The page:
Ford: Booth Heights is about Vail’s quality | VailDaily.com
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Ford: Booth Heights is about Vail’s quality

The Booth Heights debate has nothing to do with workforce housing.

Vail needed workforce housing 30 years ago when I was mayor. I spent four long years in town hall working on housing options. Vail needs workforce housing today. And guess what? Vail will most likely need more workforce housing 30 years in the future.

Booth Heights is not a location appropriate for workforce housing. The fact that Vail has been pondering workforce housing on this site for the past two-plus years is a strong testament to how far Vail leadership has strayed from the founders’ original goals of quality, density control, and excellent management of wildlife and the great outdoors of the White River National Forest.



These simple principles with lots of hard work built Vail into the most popular and successful resort in North America As Vail leadership forgot about these goals and adopted the “business at any cost” mindset, Vail’s standing as a premier resort went straight down. Now Vail is not even listed in the top 10 ski resorts in North America. Good job! Think maybe it is time for a reset.

The Booth Heights land parcel is pristine and has been for Vail’s entire lifetime. It is home to a beautiful, strong herd of bighorn sheep that have been here since before Vail was founded. To even consider killing this herd of sheep for workforce housing and ruining this pristine ground is outrageous The town’s founders would be absolutely appalled. Vail’s leadership should be ashamed that this project got as far as it did. How could you become so blinded as to get us into this mess? This ground should have been placed in open lands protection since day one.



When the present ownership of Vail Resorts took over and adopted the Epic Pass, Vail leadership was all too eager to step on the gas pedal of development. More people. More money.

Vail Resorts monetized, for their benefit, the quality that the town’s founders had worked so hard to build. Today, the town, the mountain is totally overrun with people. Quality is gone and has been for some time. This past season, Vail Resorts exported to their other resorts their style of bringing in massive amounts of visitors and providing terrible services and quality. Their Northwest resorts did their best to call Vail Resorts out on this. They came up with petitions. They lobbied the Forest Service. They got the photos of huge lift lines to the media. The stock price got hit. You have to fight for quality. Where was Vail in all of this? Not a word from our leadership. Absolutely pathetic.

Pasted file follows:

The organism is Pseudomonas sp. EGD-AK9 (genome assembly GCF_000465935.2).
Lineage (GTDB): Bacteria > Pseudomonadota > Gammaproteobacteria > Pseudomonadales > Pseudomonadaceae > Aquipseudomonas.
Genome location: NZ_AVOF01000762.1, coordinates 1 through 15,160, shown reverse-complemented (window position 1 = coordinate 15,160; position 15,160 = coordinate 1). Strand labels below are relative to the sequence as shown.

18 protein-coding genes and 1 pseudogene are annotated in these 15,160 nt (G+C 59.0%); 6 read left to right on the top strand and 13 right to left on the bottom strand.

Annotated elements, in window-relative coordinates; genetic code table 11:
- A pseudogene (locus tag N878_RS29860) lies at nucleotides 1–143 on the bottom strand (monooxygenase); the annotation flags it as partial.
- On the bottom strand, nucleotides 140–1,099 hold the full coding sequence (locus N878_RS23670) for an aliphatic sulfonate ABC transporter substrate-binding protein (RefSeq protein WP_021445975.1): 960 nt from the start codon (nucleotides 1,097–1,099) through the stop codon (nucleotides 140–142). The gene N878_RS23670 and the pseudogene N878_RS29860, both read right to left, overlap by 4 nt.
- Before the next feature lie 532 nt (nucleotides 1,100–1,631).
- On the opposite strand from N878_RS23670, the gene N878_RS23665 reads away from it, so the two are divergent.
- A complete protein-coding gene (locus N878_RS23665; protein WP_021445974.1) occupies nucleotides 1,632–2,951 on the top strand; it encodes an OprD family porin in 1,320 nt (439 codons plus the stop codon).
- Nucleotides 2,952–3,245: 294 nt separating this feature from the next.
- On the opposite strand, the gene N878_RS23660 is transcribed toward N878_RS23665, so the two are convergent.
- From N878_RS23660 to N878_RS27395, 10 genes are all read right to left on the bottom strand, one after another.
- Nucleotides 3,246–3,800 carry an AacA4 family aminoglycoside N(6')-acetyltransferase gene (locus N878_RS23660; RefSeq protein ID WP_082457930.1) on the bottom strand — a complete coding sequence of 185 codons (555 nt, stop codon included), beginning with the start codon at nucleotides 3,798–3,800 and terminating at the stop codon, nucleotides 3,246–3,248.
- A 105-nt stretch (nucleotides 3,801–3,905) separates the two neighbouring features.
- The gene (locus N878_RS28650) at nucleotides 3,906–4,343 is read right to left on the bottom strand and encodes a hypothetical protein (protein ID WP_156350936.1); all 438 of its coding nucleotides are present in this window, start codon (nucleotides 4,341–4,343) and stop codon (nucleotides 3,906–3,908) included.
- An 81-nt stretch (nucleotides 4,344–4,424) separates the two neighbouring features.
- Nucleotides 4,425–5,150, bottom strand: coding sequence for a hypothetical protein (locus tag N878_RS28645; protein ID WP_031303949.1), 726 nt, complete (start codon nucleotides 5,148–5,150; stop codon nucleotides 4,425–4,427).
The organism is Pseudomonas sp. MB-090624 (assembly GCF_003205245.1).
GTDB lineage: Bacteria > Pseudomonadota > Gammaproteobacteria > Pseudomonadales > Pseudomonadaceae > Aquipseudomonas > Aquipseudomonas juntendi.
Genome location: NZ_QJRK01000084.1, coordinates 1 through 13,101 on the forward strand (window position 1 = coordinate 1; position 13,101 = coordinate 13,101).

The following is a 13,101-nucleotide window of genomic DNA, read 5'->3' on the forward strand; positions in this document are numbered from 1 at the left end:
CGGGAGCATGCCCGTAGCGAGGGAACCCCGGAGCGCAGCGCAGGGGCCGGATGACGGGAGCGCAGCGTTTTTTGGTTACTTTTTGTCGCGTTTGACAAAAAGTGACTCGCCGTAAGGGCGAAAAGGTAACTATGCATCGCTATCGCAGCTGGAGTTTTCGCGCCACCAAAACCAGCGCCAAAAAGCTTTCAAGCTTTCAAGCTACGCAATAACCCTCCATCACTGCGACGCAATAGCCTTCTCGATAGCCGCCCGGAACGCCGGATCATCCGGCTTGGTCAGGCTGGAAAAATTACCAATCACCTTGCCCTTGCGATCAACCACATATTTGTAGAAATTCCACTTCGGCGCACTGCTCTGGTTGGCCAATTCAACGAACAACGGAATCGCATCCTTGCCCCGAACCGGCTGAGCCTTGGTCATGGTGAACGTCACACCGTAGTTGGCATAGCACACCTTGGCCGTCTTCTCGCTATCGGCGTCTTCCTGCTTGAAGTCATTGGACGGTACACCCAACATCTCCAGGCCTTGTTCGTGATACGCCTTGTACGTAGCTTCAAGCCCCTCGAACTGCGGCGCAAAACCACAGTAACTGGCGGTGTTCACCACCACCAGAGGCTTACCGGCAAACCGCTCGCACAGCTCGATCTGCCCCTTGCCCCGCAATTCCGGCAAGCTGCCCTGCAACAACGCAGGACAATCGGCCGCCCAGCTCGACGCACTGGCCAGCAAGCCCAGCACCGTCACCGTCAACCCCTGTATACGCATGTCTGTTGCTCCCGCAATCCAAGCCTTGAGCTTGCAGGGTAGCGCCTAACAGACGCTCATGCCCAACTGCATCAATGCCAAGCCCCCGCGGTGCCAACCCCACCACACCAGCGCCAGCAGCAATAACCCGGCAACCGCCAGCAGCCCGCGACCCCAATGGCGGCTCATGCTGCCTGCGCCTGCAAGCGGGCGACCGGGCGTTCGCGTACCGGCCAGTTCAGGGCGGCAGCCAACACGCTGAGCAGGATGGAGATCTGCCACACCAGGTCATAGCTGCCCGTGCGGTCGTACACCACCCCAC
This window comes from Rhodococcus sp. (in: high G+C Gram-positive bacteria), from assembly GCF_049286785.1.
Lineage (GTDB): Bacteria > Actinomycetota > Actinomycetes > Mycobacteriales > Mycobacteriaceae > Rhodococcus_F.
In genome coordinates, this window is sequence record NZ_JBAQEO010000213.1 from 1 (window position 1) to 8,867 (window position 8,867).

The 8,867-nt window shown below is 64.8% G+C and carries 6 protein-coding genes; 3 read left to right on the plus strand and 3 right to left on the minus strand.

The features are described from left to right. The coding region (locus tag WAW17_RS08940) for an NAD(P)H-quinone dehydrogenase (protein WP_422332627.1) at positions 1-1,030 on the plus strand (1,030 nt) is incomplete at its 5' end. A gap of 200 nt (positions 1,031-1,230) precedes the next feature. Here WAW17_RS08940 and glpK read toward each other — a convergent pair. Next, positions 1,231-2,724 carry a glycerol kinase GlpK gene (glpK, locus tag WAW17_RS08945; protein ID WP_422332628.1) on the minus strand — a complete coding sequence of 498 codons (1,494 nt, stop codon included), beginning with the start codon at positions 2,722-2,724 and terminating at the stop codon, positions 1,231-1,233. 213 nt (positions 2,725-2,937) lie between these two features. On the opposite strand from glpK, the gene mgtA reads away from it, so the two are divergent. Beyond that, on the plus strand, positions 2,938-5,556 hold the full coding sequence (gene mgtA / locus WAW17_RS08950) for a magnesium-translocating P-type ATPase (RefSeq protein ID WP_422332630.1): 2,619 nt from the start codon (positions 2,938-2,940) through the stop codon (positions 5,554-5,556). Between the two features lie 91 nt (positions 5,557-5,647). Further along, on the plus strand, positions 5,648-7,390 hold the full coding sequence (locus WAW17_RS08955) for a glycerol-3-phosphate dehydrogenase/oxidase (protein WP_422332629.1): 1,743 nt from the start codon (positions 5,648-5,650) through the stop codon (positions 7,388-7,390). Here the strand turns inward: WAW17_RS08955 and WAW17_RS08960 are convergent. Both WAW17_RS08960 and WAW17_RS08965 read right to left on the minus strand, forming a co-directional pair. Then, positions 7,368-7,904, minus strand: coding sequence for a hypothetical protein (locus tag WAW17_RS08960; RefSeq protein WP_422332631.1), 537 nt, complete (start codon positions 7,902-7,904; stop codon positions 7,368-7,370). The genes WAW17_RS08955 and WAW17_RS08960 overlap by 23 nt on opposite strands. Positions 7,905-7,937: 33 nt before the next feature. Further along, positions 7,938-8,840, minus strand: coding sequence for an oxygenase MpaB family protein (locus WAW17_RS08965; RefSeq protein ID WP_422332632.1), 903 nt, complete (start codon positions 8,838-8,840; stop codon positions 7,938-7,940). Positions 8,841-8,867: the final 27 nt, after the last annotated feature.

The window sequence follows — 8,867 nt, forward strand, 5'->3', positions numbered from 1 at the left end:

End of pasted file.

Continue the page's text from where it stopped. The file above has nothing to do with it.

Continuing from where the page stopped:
I think it is time to get back to our roots of quality first. First step: Condemn the Booth Heights parcel. No negotiations. No discussions. Just get it done. All the town has done over these two years is increase the condemnation costs by adding zoning. Just get it done and start to look elsewhere for more appropriate housing sites.

Step two: Force Vail Resorts to work with the town on limiting the number of skiers on Vail mountain to get some quality back into the experience. They will not do this willingly. So outlaw parking on the frontage road. No discussions. Just do it. They will come to the table when forced to.

Bob McLauren, our town manager years ago, used to say municipal politics is a contact sport. It is far past the time for our Town Council to suit up for the game and to start leading the charge back to quality. Stand up for our founding principles starting with quality. Get it done. It will be a long, hard-fought battle to get back into the top rankings of ski resorts but please start here and now.

Rob Ford served on the Vail Town Council from 1996-1999 and was the town’s mayor from 1998-1999.


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